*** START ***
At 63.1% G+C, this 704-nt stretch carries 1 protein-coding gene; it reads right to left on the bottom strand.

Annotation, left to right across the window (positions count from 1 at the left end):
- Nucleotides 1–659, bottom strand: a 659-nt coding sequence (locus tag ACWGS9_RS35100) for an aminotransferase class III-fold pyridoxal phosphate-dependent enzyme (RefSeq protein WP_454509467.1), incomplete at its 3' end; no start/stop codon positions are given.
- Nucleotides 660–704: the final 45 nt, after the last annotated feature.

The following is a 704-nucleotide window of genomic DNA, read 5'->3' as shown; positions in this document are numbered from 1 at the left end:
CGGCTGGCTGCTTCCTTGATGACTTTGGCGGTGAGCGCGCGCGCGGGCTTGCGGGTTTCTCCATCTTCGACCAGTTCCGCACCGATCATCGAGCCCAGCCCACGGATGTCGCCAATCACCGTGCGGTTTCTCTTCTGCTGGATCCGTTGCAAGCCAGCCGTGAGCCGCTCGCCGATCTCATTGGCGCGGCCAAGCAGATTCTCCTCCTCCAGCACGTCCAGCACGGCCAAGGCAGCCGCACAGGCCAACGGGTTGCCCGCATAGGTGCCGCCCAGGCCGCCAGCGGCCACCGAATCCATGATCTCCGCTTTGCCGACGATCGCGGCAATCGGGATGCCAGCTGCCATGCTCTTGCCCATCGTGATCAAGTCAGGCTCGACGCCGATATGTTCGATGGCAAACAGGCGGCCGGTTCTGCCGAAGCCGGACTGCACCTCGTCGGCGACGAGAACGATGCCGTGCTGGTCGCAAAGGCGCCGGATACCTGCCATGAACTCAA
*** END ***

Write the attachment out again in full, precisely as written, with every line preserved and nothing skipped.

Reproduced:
At 63.1% G+C, this 704-nt stretch carries 1 protein-coding gene; it reads right to left on the bottom strand.

Annotation, left to right across the window (positions count from 1 at the left end):
- Nucleotides 1–659, bottom strand: a 659-nt coding sequence (locus tag ACWGS9_RS35100) for an aminotransferase class III-fold pyridoxal phosphate-dependent enzyme (RefSeq protein WP_454509467.1), incomplete at its 3' end; no start/stop codon positions are given.
- Nucleotides 660–704: the final 45 nt, after the last annotated feature.

The following is a 704-nucleotide window of genomic DNA, read 5'->3' as shown; positions in this document are numbered from 1 at the left end:
CGGCTGGCTGCTTCCTTGATGACTTTGGCGGTGAGCGCGCGCGCGGGCTTGCGGGTTTCTCCATCTTCGACCAGTTCCGCACCGATCATCGAGCCCAGCCCACGGATGTCGCCAATCACCGTGCGGTTTCTCTTCTGCTGGATCCGTTGCAAGCCAGCCGTGAGCCGCTCGCCGATCTCATTGGCGCGGCCAAGCAGATTCTCCTCCTCCAGCACGTCCAGCACGGCCAAGGCAGCCGCACAGGCCAACGGGTTGCCCGCATAGGTGCCGCCCAGGCCGCCAGCGGCCACCGAATCCATGATCTCCGCTTTGCCGACGATCGCGGCAATCGGGATGCCAGCTGCCATGCTCTTGCCCATCGTGATCAAGTCAGGCTCGACGCCGATATGTTCGATGGCAAACAGGCGGCCGGTTCTGCCGAAGCCGGACTGCACCTCGTCGGCGACGAGAACGATGCCGTGCTGGTCGCAAAGGCGCCGGATACCTGCCATGAACTCAA